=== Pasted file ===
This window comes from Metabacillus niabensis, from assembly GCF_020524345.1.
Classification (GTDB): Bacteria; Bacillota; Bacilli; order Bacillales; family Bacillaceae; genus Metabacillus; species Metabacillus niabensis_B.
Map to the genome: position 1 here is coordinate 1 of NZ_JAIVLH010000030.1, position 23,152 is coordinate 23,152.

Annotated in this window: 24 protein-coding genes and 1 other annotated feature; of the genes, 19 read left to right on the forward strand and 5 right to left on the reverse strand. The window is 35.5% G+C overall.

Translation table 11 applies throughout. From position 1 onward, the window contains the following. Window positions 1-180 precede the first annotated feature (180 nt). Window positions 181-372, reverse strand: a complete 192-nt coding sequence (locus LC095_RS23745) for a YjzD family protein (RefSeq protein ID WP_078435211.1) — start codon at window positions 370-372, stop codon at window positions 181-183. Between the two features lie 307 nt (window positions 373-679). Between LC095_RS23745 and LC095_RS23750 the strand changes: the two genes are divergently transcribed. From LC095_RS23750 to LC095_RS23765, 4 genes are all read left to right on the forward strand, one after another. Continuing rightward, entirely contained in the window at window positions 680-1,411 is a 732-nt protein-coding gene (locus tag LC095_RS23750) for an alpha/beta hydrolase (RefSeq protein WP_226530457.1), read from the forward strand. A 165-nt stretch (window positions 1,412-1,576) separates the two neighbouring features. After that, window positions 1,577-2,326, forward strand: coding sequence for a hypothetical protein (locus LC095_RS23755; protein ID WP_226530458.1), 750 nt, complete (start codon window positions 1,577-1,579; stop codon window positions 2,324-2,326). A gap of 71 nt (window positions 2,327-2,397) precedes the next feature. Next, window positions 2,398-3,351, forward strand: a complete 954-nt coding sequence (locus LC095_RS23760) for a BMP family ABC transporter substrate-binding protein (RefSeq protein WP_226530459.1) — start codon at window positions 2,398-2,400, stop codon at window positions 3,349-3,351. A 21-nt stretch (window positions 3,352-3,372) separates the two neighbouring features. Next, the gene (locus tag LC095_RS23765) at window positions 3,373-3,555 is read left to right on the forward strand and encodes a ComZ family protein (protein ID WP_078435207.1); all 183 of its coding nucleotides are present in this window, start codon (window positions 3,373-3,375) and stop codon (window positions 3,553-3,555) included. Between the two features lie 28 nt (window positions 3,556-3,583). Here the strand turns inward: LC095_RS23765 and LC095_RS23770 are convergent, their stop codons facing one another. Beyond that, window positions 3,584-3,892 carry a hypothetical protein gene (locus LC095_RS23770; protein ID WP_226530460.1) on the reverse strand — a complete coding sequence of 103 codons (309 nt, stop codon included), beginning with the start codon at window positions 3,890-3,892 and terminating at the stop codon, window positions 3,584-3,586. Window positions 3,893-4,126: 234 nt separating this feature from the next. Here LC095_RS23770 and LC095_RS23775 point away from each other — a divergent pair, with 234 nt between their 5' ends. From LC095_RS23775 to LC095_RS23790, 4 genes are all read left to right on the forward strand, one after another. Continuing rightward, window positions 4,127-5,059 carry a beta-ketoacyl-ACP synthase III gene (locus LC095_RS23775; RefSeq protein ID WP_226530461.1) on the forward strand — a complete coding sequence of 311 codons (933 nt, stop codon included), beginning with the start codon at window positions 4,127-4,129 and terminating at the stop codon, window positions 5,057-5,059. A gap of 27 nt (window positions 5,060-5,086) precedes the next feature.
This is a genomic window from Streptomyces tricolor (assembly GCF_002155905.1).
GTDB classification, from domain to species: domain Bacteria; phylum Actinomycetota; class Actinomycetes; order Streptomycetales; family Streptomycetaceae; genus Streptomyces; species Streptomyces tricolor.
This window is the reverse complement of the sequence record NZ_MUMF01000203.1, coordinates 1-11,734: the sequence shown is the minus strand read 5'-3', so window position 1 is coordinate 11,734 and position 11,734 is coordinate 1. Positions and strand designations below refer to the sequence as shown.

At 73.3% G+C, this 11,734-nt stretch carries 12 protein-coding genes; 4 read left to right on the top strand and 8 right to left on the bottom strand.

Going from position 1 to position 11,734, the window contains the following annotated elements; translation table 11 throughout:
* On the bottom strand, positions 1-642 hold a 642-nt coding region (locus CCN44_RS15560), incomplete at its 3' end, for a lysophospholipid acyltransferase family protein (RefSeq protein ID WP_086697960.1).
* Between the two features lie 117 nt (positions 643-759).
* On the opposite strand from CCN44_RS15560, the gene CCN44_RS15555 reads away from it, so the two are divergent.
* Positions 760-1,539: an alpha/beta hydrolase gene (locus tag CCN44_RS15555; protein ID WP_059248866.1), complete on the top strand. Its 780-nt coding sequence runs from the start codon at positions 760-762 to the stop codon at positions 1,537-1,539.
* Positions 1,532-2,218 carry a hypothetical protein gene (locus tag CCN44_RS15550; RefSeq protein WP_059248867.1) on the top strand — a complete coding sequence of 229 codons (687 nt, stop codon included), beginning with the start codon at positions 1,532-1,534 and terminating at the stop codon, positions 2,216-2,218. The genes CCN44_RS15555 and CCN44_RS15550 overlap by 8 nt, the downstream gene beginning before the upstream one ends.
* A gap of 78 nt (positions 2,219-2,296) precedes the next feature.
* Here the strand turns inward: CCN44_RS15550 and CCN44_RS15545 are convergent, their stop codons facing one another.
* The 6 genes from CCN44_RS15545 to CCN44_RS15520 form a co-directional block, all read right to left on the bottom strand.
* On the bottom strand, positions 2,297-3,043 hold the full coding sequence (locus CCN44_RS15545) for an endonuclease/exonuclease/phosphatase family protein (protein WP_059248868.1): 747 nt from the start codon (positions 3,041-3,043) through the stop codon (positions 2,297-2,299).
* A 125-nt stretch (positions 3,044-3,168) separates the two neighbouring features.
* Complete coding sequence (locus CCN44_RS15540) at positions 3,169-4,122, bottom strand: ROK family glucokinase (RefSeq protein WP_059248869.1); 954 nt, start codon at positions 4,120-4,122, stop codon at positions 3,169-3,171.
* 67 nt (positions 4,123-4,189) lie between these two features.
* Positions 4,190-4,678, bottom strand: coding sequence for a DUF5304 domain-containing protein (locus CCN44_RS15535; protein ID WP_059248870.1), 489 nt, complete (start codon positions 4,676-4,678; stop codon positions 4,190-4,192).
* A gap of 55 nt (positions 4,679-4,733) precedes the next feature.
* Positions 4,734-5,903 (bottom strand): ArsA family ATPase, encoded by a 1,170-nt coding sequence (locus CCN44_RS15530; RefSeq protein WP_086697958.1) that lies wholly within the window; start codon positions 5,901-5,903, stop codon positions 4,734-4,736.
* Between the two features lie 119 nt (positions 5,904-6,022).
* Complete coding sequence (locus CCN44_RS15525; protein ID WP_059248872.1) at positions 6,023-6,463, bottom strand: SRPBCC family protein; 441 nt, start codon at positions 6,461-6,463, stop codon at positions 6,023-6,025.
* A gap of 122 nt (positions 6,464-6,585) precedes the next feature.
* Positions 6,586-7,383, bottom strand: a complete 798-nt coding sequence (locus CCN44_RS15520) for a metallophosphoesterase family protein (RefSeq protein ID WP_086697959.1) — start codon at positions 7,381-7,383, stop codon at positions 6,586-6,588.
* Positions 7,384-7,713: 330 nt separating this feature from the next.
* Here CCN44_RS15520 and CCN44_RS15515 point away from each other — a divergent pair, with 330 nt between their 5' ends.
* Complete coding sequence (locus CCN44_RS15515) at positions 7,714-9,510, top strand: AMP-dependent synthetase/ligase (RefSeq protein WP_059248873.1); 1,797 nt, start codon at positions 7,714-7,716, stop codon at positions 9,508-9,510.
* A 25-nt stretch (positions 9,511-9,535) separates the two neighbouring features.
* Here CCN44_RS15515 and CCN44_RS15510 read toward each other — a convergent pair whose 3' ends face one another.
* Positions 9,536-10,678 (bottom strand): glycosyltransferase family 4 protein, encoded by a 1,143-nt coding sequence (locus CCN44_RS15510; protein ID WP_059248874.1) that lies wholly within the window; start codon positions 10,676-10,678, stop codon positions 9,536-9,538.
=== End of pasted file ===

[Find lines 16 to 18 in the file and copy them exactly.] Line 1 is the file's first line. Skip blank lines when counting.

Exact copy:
* A gap of 78 nt (positions 2,219-2,296) precedes the next feature.
* Here the strand turns inward: CCN44_RS15550 and CCN44_RS15545 are convergent, their stop codons facing one another.
* The 6 genes from CCN44_RS15545 to CCN44_RS15520 form a co-directional block, all read right to left on the bottom strand.